I witnessed an interesting interaction between two young
girls recently. One was struggling with a toy but working hard to figure out
how to solve the problem. The other barked out orders every few seconds. When
she couldn’t stand the struggle for another minute, she ripped the toy from the
hands of the other girl and said, “I’m the expert. I’ll do this.” She then
proceeded to endure the same struggle for about two minutes before throwing it
aside and stating, “This obviously doesn’t work right or I would have
figured it out.”
She was high on narcissism but low on frustration tolerance—a recipe for a meltdown, at best.
I get a lot of questions about the perceived changes in
childhood behavior. Are children more disrespectful than they once were? Are they
more narcissistic? Why do they get quiet when the going gets tough?
The truth is that there are several factors at play. While
the media is always quick to blame the parents, it’s important to look at each
child as an individual. Sure, permissive parenting tends to backfire and result
in a role reversal within the family and hovering in an effort to remove all
potential obstacles leads to learned helplessness, but children do need love,
affection and feedback to thrive.
Not only are we living in a time of hyper-competition among
children, we aren't teaching kids the importance of limits and boundaries.
While studies like this cause parents to rethink how much
praise they actually use, the flip side is that kids who experience a lack of
parental warmth deal with other problems. A UCLA study demonstrated
that when babies experience a lack of parental warmth and affection, their
regulatory systems are negatively impacted, resulting in a decreased ability to
cope with stress and increased risk of disease as they grow.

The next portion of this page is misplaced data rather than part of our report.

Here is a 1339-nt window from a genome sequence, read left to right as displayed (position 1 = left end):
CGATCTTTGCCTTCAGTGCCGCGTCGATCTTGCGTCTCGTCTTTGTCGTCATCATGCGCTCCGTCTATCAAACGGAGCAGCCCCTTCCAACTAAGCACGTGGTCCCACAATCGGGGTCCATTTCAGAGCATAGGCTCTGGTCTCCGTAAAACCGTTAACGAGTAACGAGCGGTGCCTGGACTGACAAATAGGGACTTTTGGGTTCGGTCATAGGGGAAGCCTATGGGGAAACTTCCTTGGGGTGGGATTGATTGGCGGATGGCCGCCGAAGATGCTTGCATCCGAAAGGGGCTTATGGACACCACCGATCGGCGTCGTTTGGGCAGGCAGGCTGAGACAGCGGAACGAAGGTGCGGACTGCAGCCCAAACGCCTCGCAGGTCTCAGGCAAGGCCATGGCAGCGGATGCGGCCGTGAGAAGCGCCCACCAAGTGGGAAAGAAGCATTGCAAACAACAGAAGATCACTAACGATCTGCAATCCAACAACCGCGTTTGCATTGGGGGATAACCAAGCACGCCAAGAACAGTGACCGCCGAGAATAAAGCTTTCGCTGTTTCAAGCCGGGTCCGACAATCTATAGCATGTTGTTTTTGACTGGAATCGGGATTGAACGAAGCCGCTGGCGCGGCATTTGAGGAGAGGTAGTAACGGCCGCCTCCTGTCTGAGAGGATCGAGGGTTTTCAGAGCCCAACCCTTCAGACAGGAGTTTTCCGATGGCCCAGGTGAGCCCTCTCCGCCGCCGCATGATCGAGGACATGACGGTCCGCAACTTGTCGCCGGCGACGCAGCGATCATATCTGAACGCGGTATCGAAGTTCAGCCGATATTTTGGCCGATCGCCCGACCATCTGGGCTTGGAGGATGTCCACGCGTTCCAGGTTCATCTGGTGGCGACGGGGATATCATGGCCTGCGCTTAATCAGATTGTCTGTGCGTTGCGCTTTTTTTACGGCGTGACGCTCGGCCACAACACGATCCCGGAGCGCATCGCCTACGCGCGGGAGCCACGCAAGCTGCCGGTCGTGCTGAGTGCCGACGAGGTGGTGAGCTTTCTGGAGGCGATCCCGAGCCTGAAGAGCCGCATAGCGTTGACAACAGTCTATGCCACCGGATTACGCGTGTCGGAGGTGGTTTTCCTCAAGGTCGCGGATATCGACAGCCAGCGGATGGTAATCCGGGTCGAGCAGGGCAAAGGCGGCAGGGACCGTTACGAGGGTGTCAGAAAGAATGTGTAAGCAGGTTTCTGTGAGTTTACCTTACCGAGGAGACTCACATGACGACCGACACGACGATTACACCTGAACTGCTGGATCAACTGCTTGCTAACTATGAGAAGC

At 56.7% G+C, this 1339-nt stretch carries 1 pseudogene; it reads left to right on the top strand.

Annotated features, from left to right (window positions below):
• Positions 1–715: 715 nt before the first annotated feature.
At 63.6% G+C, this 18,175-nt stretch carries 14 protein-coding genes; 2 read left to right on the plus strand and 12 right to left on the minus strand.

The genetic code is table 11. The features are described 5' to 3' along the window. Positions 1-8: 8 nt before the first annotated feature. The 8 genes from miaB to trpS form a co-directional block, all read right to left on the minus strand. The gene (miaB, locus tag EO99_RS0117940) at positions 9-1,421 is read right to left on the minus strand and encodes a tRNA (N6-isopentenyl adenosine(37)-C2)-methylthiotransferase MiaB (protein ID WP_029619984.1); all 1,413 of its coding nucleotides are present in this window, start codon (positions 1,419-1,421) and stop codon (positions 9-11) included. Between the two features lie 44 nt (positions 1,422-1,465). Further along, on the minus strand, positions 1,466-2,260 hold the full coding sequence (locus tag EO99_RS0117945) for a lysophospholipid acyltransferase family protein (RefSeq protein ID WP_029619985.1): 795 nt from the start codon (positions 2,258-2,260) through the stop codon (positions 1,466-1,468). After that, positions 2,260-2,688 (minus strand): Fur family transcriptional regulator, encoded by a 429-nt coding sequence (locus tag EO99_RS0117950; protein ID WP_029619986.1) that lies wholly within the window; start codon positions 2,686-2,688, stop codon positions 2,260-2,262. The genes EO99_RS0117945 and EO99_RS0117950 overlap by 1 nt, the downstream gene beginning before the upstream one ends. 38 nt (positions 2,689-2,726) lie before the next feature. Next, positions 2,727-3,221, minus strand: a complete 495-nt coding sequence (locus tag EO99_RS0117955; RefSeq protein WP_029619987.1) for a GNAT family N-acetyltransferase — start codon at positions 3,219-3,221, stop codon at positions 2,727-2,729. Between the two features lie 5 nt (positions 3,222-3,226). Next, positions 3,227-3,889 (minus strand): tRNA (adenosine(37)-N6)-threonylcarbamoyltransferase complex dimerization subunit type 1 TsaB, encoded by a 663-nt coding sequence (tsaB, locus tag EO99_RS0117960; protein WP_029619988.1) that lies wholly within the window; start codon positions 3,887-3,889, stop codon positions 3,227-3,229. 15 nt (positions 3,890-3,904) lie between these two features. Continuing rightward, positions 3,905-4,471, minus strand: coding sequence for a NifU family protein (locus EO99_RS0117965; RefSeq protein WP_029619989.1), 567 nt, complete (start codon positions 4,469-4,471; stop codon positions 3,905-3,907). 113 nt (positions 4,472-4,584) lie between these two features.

Offer too much praise and you might raise a narcissist, but
fail to provide enough love and affection and your kid can’t cope with stress. Where
is the middle ground?
1. Talk about kindness
“Be kind” is a phrase used often, but what does it actually
mean to be kind? Young children do tend to get caught up in their own needs.
They are also likely to perceive their actions as kind and well-intended, even
if another child has a different opinion.
Talk about kindness with your kids. Use examples from the
world around them so that they can see kindness in action. Point out their own
acts of kindness—not to praise them into narcissism but to help them
understand how their positive actions impact others.
2. Read together
shows that reading fiction improves empathy, because it encourages the reader to
walk in another’s shoes. Read together so that you can talk to your child about
empathy, kindness and other social-emotional issues that come up within the text.
One thing I find often is that parents stop reading to their
kids the moment their kids can read independently. That’s a shame. Time spent
reading together is time spent cultivating empathy and compassion. It’s also a
wonderful time to connect and debrief at the end of the day.
3. Set limits and
When I talk to parents about the importance of slowing down
and breaking the habit of overscheduling, I always hear some version of, “But
my kid wants to play travel soccer
and town soccer—it’s not my
It isn’t our job to critique every error; it’s our job to
love them, anyway.
4. Teach frustration
Kids need to learn how to manage frustration. They won’t win
every game, and they won’t get the best grade on every test. They have to learn
how to cope with failure and to deal with feelings of frustration.
I often teach kids to think of negative emotions as a
volcano—the more they avoid them, the bigger they get. How can they release
those feelings? Pound Play-Doh while they talk. Color red to show how angry
they feel. Tear paper to release stress.
The options are endless, but they need lessons in coping to get started.